"Usually, they'd tell us about declining ad revenues (at the staff meetings). They'd serve pizza or Mexican food, and what (Citizen editor-publisher Michael Chihak, at the most recent meeting) said was this was the last meal, the last supper, in essence, where there would be food served at this thing," said a source close to the situation, who spoke on the condition of anonymity. "They'd still serve the birthday cake with 'Happy Birthday' on it, and maybe 20 cans of soda."
According to another source, Chihak said the cost-cutting measure "is like three weeks of meals for our food critic." It's safe to say the Citizen won't be making up the difference with additional restaurant reviews.
But that's not the only Gannett-mandated cutback: The days of providing coffee are over.
"They've had a coffee service since the time they've been in this building. It's a contractor. It's a black machine. It's pretty typical of the kind of coffee service a law or doctor's office would have for its employees," the source said. "(The Citizen) rents the machine, and the company provides premeasured packets you pour into the machine.
"(Chihak) said that was costing them a couple hundred bucks a month, because people were drinking so much coffee. There was an interoffice e-mail asking whether people wanted to pool their money and pay for it themselves or try some other way of having coffee in there."
This move will be especially difficult on Citizen employees who want to show company pride and use their Christmas-party presents: Now what to do with those Tucson Citizen coffee mugs?
"From an employee-morale standpoint, it's a real blow to people, because it's a petty cost-cutting measure," the source said. "For a couple hundred bucks a month, why doesn't (Chihak) take it out of his own pocket? It's an indication to people about maybe how bad we're doing.
"Four employees are leaving in a six-week period. ... They aren't replacing those people, as far as we know. I don't understand why they couldn't find that money somewhere just for the reason that they don't have people frightened. Out here in this part of town (Park Avenue and Irvington Road), you can't just go across the street to get a cup of coffee. It's a nice, not-too-expensive perk for employees."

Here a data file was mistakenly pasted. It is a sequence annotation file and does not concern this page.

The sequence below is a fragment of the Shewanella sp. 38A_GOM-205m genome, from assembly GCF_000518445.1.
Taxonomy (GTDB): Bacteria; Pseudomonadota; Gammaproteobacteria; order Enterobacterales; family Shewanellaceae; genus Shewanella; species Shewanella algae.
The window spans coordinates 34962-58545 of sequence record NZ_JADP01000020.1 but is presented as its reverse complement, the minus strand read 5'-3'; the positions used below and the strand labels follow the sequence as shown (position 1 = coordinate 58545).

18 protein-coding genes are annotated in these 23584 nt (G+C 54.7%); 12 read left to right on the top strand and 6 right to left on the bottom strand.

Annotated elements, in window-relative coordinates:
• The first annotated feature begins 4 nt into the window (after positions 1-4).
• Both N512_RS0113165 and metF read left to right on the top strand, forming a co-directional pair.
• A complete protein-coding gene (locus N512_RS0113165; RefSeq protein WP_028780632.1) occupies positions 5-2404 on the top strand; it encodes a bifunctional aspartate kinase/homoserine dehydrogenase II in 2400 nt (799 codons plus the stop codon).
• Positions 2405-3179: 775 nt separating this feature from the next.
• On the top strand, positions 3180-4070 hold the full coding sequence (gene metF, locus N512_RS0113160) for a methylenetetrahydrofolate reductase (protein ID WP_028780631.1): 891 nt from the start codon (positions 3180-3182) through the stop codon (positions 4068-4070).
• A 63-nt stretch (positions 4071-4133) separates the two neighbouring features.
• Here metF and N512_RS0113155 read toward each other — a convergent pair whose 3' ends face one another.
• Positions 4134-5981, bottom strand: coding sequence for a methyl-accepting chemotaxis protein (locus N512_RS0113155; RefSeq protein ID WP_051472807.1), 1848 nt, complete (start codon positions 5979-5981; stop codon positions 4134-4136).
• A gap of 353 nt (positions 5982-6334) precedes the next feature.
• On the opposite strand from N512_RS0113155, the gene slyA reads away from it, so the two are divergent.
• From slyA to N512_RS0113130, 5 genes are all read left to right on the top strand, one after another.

A perk that brews no longer.
As for the monthly get-togethers, "I expect attendance at Citizen staff meetings to decrease by 50 percent," the other insider said.
That's pretty much on par with the paper's dwindling circulation numbers.
DARA'S KVOA DEMI-SEKVOA Channel 4 made a rather rash change in its morning news lineup when it parted ways with Dara Demi.
"She decided to leave KVOA to pursue educational opportunities and employment offers in other parts of the country. She's been a consummate professional in all her work here at the station and leaves with our best wishes in her future endeavors."
That's the official KVOA line, from news director Kathleen Choal. Demi declined to comment on the situation.
At the very least, her departure came at a bad time. The move happened in the midst of the July ratings book and shortly after a fairly extensive promotional campaign featuring Demi and other members of the KVOA morning team.
"We are searching for her replacement," Choal said. "We have internal and external candidates. We want to hire the right person. We're not going to hire someone just to fill the position. I just don't know how long that's going to take."
KOLD ADDS NEWS REPORTERLauren Burgoyne has joined KOLD Channel 13's news staff in a reporting capacity. She makes the move from Wausau, Wis.
"She will soon become a permanent member of the morning team," general manager Jim Arnold said.
THE SOURCE CONTINUES NEWS/TALK REPOSITIONINGCitadel-owned KCUB AM 1290 The Source, the station that cuts me a paycheck for various sports-related endeavors, continues to add to its nonsports talk lineup. KCUB recently replaced Fox Sports programming with a pair of evening talk shows.
"When the Wildcats are playing at night, we do very well. Otherwise, we don't do so well," said Source program director Chuck Meyer. "For the past three years, our station has taken steps toward becoming more of a news and talk station and less of an all-sports operation. The addition of Don and Mike and Phil Hendrie--which fall under the umbrella of 'entertainment talk'--helps us get closer to becoming a full-fledged 'talk' station."
Hendrie is a familiar figure on the talk circuit. A master of numerous voices and characters, Hendrie would interview fake guests that he voiced, then take real callers who would berate the absurd comments of Hendrie's guests. About a year ago, The Source garnered the contract to Hendrie's show just weeks prior to his retirement. He's back after that brief hiatus with a more traditional approach.
The Don and Mike Show has a polarizing quality.
"The Don and Mike Show is pretty wild and bawdy at times, but personally, I think it's the most entertaining talk show on the radio in Tucson right now," Meyer said. "Hendrie's new show touches more on current events, but he still employs some of the same devices, and that has made his show almost like a parody of itself. I've worked with Phil before--we were in Miami together--and he is an outstanding, unique talent."